Square rig refers to a type of sail and rigging where the sails are mounted on horizontal spars. The number of masts, the square sails and how the yards (spars) are set out distinguishes a square-rigged ship. The classic example of a square-rig is a three masted fully rigged ship. The square-rigger descends from the lateen-rig. Its angled sails became square sails. The full-rigged ship is a ship with square-rigged sails on all its masts. The square rig with all its sails and rigging is hard to handle when tacking or "coming about". In the trade winds, square-rigged ships have an advantage, especially in deep water.
References[change | change source]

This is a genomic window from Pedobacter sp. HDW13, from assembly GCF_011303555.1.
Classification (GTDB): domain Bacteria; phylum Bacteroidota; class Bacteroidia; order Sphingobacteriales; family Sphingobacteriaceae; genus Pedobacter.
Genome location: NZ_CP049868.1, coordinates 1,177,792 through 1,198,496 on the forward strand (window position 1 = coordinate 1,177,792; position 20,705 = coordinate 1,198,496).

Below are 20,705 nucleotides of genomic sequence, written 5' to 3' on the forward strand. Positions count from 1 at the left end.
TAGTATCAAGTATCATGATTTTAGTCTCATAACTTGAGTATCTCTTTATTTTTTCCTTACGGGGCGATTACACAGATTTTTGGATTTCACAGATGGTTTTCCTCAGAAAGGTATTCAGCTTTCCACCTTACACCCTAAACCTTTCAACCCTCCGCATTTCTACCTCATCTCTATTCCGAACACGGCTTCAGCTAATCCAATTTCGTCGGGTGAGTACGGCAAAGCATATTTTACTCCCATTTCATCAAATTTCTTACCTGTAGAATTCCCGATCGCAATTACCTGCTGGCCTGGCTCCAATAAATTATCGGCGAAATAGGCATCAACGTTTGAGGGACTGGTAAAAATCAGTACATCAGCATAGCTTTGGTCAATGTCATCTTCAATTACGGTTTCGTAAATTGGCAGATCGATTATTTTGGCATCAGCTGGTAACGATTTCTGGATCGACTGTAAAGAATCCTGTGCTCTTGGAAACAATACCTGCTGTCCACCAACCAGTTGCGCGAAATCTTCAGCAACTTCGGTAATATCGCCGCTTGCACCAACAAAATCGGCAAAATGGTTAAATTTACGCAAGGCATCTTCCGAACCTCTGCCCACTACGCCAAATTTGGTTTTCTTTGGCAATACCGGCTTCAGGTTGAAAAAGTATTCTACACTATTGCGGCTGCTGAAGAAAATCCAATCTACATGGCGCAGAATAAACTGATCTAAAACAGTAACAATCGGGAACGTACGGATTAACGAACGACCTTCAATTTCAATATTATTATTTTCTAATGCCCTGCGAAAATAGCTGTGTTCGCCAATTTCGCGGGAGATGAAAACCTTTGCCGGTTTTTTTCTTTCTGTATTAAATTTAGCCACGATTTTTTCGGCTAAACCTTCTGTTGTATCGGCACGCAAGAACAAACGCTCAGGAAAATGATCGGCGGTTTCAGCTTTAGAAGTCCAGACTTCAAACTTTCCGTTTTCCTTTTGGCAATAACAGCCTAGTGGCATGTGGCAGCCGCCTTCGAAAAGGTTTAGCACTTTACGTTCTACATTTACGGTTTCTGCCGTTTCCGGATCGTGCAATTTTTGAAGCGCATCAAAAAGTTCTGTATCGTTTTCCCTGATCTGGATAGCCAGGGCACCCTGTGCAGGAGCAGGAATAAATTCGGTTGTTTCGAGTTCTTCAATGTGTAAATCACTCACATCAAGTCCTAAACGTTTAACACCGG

- Gershom Bradford, 'Rigs of Vessels', The Rudder, Volume 23, ed. Thomas Fleming Day (1910), p. 505
- Otmar Schäuffelen, Chapman Great Sailing Ships of the World (New York: Hearst Books, 2005), p. xxi
- "The Rigging of a Sailing Ship". ThePirateKing.com. Retrieved January 1, 2017.
- Fred B. Jacobs, 'The Modern Sailor is Economical—II', Marine Review, Volume 50 (1920), p. 459
- "About Tall Ships". Sail Baltimore. Archived from the original on December 21, 2016. Retrieved January 1, 2017.